Most people know what a blueprint is, but not many know that this style of printing is not just for architectural plans—it’s actually its own form of artwork, known as a cyanotype.
In an event planned by special education and English double major sophomore Emma Belson—who is the Geneseo Campus Activities Board’s Arts & Exhibits Coordinator—San Jose based artist Ellie Honl taught the process of making cyanotypes. Honl shared some of the history of early photograms to a group of eager students on Wednesday April 5 in the Kinetic Gallery.
Cyanotypes are made similarly to film photographs. There is an exposure period in which the image is created, as well as a development period. When it comes to cyanotypes, however, only the outline of images are left behind, which are usually in white or light blue on a bright blue background.
Honl led students through the process of making their own cyanotypes. To begin, the students took an assortment of objects, such as seashells, beads, buttons and cereal before heading outside. There, they placed the objects on paper, which had been pretreated for the creation of cyanotypes. This allowed the paper to be exposed to the sun. After 10 minutes, the students brought their creations inside to be developed in a water bath.
“Cyanotypes are more accessible because the materials are cheaper,” Honl said. “There’s no expensive developing fluid, just water.”
Because of the wind, a second round of cyanotypes were developed inside with UV lights, allowing students to use lighter materials—such as flowers, bubble wrap and feather—to create impressions. During the exposure time, Honl gave a presentation on the history of cyanotypes, mentioning significant artists who have done work in the genre. As a former associate lecturer of printmaking at the University of Wisconsin Stevens Point, silk screening and cyanotypes are Honl’s area of expertise.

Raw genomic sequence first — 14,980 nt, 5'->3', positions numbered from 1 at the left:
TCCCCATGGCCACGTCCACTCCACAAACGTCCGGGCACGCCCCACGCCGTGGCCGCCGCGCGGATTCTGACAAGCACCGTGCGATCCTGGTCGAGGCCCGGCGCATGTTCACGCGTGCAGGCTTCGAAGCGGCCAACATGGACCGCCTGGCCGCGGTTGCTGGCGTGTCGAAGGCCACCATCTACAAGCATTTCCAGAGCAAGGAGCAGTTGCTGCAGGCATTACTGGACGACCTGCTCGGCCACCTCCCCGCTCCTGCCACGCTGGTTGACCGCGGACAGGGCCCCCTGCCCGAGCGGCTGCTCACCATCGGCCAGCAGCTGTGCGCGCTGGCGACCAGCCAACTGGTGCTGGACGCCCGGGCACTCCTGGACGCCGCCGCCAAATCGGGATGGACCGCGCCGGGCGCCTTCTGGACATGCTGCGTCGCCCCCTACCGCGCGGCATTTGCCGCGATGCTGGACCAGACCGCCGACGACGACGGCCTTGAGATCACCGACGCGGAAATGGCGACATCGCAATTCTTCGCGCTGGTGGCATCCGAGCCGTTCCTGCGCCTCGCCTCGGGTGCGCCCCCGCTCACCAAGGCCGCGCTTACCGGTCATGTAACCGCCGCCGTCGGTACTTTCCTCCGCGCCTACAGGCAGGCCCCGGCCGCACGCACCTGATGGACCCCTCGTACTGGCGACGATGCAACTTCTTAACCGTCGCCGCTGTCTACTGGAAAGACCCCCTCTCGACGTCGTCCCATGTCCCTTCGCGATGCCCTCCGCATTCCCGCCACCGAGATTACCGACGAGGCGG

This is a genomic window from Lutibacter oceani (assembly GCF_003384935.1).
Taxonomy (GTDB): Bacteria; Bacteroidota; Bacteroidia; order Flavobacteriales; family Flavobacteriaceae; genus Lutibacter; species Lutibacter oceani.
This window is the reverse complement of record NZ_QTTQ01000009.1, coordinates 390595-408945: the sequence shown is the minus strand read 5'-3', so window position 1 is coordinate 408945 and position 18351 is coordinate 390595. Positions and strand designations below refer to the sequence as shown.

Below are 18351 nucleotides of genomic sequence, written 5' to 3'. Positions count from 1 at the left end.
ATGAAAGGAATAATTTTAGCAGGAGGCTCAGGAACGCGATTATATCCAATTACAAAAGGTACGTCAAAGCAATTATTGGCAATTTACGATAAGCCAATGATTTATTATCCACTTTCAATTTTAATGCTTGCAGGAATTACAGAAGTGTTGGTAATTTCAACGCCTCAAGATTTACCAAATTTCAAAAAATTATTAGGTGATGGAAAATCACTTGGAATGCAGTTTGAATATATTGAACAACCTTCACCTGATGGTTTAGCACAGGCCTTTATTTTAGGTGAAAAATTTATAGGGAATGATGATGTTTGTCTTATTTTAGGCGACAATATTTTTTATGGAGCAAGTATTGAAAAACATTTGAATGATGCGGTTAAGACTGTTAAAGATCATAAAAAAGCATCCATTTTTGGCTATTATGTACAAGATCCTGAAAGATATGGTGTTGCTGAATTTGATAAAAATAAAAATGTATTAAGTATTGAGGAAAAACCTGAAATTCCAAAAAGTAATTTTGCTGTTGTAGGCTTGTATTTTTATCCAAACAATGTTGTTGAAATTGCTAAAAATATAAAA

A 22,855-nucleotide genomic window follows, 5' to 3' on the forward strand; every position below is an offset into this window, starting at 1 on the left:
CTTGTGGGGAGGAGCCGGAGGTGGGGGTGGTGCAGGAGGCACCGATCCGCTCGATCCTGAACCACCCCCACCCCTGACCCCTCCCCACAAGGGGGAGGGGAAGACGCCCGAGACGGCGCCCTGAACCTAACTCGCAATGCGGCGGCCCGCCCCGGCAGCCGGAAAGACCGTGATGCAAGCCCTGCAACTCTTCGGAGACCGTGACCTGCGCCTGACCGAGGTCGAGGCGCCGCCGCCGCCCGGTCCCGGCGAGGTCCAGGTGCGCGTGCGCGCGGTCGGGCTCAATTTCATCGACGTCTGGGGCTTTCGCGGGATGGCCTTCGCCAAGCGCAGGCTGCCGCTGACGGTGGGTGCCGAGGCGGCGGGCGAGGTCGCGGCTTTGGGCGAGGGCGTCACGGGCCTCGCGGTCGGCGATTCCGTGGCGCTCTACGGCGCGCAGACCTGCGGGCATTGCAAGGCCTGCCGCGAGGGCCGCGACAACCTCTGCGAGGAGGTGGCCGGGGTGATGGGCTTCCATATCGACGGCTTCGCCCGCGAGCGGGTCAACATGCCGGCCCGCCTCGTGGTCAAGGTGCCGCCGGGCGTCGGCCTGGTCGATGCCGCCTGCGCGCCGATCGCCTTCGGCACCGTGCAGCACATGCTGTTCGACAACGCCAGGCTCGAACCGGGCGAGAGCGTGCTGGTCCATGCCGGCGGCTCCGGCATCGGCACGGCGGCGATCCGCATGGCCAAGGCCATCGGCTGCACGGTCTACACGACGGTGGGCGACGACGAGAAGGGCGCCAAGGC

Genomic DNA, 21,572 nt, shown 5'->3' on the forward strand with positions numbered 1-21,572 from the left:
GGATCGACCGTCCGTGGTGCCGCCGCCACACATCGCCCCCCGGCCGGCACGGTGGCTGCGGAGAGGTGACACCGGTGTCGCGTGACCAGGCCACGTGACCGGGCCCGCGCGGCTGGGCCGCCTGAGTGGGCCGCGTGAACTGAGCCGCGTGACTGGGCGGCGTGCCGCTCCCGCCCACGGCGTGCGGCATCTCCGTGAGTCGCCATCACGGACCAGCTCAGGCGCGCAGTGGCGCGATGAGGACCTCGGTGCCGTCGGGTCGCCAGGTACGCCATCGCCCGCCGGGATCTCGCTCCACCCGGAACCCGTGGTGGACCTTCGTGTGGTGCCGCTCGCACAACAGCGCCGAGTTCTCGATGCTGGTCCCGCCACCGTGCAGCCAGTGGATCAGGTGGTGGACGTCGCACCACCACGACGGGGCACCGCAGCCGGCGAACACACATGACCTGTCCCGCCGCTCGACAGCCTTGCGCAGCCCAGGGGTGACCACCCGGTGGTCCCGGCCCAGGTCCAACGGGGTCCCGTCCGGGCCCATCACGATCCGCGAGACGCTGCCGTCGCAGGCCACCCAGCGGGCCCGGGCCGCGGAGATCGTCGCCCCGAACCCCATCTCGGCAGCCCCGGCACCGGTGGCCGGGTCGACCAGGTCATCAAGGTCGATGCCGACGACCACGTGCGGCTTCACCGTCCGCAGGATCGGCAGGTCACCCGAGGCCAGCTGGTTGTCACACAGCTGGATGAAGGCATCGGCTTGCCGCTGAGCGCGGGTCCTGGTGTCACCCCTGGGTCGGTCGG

“I assume that many of you think that photography is a form of art,” Honl said. “Actually, it developed as a form of science. Photography changed everything. It changed art, it changed science, it changed culture.”
Cyanotypes were one of the earliest forms of photography, as they were first used to create scientific reproductions of algae by Anna Atkins. It only became accepted as an art form when photography replaced it as a better way to create scientific diagrams and reproductions. Christian Marclay, who creats cyanotypes of cassette tapes, and Hannah Lamb, who hand stitchs silk, metal thread and cloth into her prints, are other noted cyanotype artists.
Upon wrapping up the presentation, Honl showed attendees how to treat their own paper so that they could create their own cyanotypes at home.
In addition to teaching the class, Honl has an installation in the Kinetic Gallery.
“Basically, it’s about the way people cope with stressful situation,” she said. “If you enter the gallery, the most maladaptive coping methods are on the left, and as you move toward the right, healthier coping mechanisms are depicted.”
Honl’s exhibition will be on display through April 14.